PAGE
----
Investors are doubling down on dividend-based exchange-traded funds.
Dividend ETFs have seen significant inflows since inflation concerns spiked in 2021, with many notching gains greater than 20% last year:
- The iShares Core Dividend Growth ETF (DGRO) rose 24% in 2021
- ProShares' S&P 500 Dividend Aristocrats ETF (NOBL) climbed 23%
- Vanguard's Dividend Appreciation ETF (VIG) gained 22%
- The SPDR S&P Dividend ETF (SDY) was up 22%
As flows into these funds accelerate, it's more important than ever for investors to understand the difference between the two main types of dividend ETFs, Simeon Hyman, global investment strategist at ProShares, told CNBC's "ETF Edge" on Monday.
"The key distinction here ... is the distinction between the high yielders and the dividend growers," Hyman said.
ProShares' NOBL ETF tracks companies that have not just maintained but grown their dividend for at least 25 consecutive years.
"That tells you that you've got staying power in a name and you've got that important ability to grow those dividends through a cycle," Hyman said, adding that those qualities are "extra important in an inflationary environment."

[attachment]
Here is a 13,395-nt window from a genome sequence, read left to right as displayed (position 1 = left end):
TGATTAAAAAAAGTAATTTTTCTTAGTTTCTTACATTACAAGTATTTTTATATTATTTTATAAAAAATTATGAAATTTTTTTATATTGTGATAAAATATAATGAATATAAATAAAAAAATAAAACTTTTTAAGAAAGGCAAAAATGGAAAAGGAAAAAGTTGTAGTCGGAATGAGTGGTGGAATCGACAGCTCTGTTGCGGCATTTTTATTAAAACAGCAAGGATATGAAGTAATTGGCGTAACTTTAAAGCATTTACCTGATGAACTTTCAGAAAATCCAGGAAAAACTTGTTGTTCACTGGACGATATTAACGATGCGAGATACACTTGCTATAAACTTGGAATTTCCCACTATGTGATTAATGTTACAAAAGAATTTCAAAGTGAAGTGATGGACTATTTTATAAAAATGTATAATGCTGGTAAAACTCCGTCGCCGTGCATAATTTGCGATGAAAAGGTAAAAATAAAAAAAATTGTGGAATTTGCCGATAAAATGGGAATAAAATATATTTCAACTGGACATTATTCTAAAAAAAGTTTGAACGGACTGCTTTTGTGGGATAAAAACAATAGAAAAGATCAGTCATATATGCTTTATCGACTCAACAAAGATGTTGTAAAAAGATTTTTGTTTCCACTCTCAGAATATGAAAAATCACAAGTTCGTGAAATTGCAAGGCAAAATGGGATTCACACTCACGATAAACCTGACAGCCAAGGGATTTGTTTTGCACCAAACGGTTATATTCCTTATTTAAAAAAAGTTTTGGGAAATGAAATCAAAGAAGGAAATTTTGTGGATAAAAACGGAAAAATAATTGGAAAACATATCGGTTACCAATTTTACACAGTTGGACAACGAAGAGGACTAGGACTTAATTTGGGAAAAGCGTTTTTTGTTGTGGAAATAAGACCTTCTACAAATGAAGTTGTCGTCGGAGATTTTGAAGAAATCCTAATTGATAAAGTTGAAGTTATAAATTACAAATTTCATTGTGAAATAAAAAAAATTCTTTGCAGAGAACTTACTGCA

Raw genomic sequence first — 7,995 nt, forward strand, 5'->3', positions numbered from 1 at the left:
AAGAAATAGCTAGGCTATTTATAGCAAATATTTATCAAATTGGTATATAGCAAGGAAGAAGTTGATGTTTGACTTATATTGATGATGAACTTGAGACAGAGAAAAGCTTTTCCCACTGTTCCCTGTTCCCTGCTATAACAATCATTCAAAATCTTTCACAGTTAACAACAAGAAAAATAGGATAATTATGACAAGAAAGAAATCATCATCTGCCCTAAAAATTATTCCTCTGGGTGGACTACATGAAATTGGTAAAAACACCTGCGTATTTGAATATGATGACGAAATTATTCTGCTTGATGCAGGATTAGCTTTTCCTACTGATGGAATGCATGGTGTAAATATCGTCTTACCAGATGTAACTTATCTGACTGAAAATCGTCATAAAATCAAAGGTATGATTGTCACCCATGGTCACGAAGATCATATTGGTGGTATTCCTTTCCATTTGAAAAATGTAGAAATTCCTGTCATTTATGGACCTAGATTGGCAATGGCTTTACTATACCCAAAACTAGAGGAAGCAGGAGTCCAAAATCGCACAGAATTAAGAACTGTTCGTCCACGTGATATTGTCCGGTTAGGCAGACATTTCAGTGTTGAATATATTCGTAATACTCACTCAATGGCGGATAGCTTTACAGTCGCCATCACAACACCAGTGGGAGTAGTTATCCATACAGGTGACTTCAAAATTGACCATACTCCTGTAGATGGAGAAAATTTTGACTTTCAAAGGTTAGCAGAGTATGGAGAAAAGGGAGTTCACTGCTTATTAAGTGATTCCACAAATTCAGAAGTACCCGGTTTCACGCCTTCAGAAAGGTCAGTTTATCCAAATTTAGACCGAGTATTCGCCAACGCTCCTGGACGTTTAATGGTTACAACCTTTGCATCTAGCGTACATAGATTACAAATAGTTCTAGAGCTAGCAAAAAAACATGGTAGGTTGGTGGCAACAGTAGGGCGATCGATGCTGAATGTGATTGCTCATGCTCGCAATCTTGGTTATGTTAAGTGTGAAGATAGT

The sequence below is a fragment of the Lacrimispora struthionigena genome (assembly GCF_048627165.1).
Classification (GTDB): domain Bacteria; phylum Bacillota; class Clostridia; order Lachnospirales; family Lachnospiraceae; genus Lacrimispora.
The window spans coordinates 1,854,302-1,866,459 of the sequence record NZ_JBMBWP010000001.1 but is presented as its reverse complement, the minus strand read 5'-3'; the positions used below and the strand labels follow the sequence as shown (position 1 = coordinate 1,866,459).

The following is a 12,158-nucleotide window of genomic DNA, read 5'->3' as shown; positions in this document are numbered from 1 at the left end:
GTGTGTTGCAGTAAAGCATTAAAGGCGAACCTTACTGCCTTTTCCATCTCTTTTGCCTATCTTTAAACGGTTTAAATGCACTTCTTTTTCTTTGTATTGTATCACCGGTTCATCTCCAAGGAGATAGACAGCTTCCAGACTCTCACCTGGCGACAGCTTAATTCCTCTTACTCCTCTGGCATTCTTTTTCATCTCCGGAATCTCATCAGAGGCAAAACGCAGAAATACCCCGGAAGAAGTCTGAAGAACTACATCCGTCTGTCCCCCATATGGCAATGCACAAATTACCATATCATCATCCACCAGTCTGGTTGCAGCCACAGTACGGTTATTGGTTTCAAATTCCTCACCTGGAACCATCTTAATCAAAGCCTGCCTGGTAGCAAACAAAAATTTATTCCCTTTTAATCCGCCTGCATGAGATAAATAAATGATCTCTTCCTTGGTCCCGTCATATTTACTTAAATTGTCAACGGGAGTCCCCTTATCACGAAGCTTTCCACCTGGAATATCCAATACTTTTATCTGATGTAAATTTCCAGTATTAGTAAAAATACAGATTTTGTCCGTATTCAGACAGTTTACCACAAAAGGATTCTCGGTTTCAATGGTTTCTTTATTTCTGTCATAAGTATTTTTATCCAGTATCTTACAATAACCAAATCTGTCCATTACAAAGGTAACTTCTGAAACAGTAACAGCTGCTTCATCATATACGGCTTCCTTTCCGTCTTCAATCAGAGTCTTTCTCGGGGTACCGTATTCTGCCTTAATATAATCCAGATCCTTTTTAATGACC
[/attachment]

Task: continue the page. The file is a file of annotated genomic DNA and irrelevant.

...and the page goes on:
NOBL's top holdings include steel giant Nucor, food processing company Archer-Daniels-Midland and Exxon Mobil. The ETF has a roughly 21% weighting in the consumer staples sector and just more than 20% in industrials.
"Consistency perhaps is more important than an unusually large hike that you haven't seen before from some of the more cyclical names," Hyman said.
Even so, ProShares sees the value in some of the technology giants, offering the S&P Technology Dividend Aristocrats ETF (TDV) for consistent dividend payers in that hot space.
"Technology dividends are becoming an increasingly important piece of the marketplace and that's a place where that distinction between dividend growth and buybacks is so important," Hyman said. "People think it's the same thing but a buyback is just telling you that the company had good times yesterday while an increase in dividend, because you never want to cut one, is a much more forward-looking indicator."
Recent history has favored dividend growth over yield, CFRA's head of ETF and mutual fund research, Todd Rosenbluth, said in the same interview.
If you compare Vanguard's Dividend Appreciation ETF (VIG) and its High Dividend Yield ETF (VYM), "VIG has outperformed in the last three years by over 300 basis points by favoring those more growth-oriented sectors including technology as opposed to the above-average yields that you'd find within VYM," Rosenbluth said.
He expected VIG to keep winning out thanks to its sector weightings.
NOBL, for example, is heavily weighted toward staples, industrials and financials as a result of its 25-year cutoff. SDY, which requires its underlying companies to have raised their dividends for at least 20 consecutive years, is more balanced, with a higher weighting toward utilities stocks. VIG looks even shorter term, including recent dividend growers such as Microsoft.
"You really need to understand whether you're looking for growth or you're looking at yield before you go a step further," Rosenbluth said.